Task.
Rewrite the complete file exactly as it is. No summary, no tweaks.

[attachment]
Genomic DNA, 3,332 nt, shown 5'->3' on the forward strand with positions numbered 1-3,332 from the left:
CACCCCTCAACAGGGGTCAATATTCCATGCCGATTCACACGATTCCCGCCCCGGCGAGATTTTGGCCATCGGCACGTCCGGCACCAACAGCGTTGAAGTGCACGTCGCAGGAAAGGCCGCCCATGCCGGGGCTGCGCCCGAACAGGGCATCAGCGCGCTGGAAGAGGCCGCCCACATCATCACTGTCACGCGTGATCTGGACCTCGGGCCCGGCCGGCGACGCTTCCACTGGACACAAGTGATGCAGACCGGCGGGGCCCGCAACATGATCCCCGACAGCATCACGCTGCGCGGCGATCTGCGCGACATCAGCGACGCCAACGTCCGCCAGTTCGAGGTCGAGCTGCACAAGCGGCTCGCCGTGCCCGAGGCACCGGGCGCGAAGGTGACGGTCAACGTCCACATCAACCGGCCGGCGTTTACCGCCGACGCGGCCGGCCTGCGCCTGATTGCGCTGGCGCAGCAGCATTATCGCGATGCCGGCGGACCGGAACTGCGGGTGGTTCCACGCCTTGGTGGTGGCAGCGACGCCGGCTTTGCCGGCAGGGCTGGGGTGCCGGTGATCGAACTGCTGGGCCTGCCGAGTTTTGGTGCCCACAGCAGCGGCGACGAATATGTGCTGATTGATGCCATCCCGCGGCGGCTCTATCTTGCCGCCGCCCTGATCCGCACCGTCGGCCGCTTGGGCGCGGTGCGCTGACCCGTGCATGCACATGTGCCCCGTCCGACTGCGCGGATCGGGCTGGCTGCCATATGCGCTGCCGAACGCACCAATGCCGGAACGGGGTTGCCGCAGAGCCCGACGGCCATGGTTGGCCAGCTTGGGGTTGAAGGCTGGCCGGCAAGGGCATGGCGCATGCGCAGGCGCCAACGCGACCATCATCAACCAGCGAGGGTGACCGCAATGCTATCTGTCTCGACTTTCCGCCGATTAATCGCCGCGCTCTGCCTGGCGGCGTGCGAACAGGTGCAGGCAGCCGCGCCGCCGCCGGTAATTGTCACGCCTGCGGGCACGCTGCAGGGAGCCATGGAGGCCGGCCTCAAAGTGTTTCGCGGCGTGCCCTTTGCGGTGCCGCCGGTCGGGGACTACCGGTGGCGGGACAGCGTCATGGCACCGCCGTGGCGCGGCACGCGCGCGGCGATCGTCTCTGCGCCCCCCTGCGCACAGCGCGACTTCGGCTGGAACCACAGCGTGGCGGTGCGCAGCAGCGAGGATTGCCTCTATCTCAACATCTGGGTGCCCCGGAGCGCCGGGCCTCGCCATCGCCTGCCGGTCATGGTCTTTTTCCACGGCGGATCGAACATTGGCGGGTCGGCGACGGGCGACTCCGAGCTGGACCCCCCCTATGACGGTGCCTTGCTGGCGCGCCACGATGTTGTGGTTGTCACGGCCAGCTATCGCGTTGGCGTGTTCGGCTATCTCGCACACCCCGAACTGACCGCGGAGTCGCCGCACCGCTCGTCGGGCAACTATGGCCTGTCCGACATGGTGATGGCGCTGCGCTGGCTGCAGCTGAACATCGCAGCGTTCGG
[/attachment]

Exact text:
Genomic DNA, 3,332 nt, shown 5'->3' on the forward strand with positions numbered 1-3,332 from the left:
CACCCCTCAACAGGGGTCAATATTCCATGCCGATTCACACGATTCCCGCCCCGGCGAGATTTTGGCCATCGGCACGTCCGGCACCAACAGCGTTGAAGTGCACGTCGCAGGAAAGGCCGCCCATGCCGGGGCTGCGCCCGAACAGGGCATCAGCGCGCTGGAAGAGGCCGCCCACATCATCACTGTCACGCGTGATCTGGACCTCGGGCCCGGCCGGCGACGCTTCCACTGGACACAAGTGATGCAGACCGGCGGGGCCCGCAACATGATCCCCGACAGCATCACGCTGCGCGGCGATCTGCGCGACATCAGCGACGCCAACGTCCGCCAGTTCGAGGTCGAGCTGCACAAGCGGCTCGCCGTGCCCGAGGCACCGGGCGCGAAGGTGACGGTCAACGTCCACATCAACCGGCCGGCGTTTACCGCCGACGCGGCCGGCCTGCGCCTGATTGCGCTGGCGCAGCAGCATTATCGCGATGCCGGCGGACCGGAACTGCGGGTGGTTCCACGCCTTGGTGGTGGCAGCGACGCCGGCTTTGCCGGCAGGGCTGGGGTGCCGGTGATCGAACTGCTGGGCCTGCCGAGTTTTGGTGCCCACAGCAGCGGCGACGAATATGTGCTGATTGATGCCATCCCGCGGCGGCTCTATCTTGCCGCCGCCCTGATCCGCACCGTCGGCCGCTTGGGCGCGGTGCGCTGACCCGTGCATGCACATGTGCCCCGTCCGACTGCGCGGATCGGGCTGGCTGCCATATGCGCTGCCGAACGCACCAATGCCGGAACGGGGTTGCCGCAGAGCCCGACGGCCATGGTTGGCCAGCTTGGGGTTGAAGGCTGGCCGGCAAGGGCATGGCGCATGCGCAGGCGCCAACGCGACCATCATCAACCAGCGAGGGTGACCGCAATGCTATCTGTCTCGACTTTCCGCCGATTAATCGCCGCGCTCTGCCTGGCGGCGTGCGAACAGGTGCAGGCAGCCGCGCCGCCGCCGGTAATTGTCACGCCTGCGGGCACGCTGCAGGGAGCCATGGAGGCCGGCCTCAAAGTGTTTCGCGGCGTGCCCTTTGCGGTGCCGCCGGTCGGGGACTACCGGTGGCGGGACAGCGTCATGGCACCGCCGTGGCGCGGCACGCGCGCGGCGATCGTCTCTGCGCCCCCCTGCGCACAGCGCGACTTCGGCTGGAACCACAGCGTGGCGGTGCGCAGCAGCGAGGATTGCCTCTATCTCAACATCTGGGTGCCCCGGAGCGCCGGGCCTCGCCATCGCCTGCCGGTCATGGTCTTTTTCCACGGCGGATCGAACATTGGCGGGTCGGCGACGGGCGACTCCGAGCTGGACCCCCCCTATGACGGTGCCTTGCTGGCGCGCCACGATGTTGTGGTTGTCACGGCCAGCTATCGCGTTGGCGTGTTCGGCTATCTCGCACACCCCGAACTGACCGCGGAGTCGCCGCACCGCTCGTCGGGCAACTATGGCCTGTCCGACATGGTGATGGCGCTGCGCTGGCTGCAGCTGAACATCGCAGCGTTCGG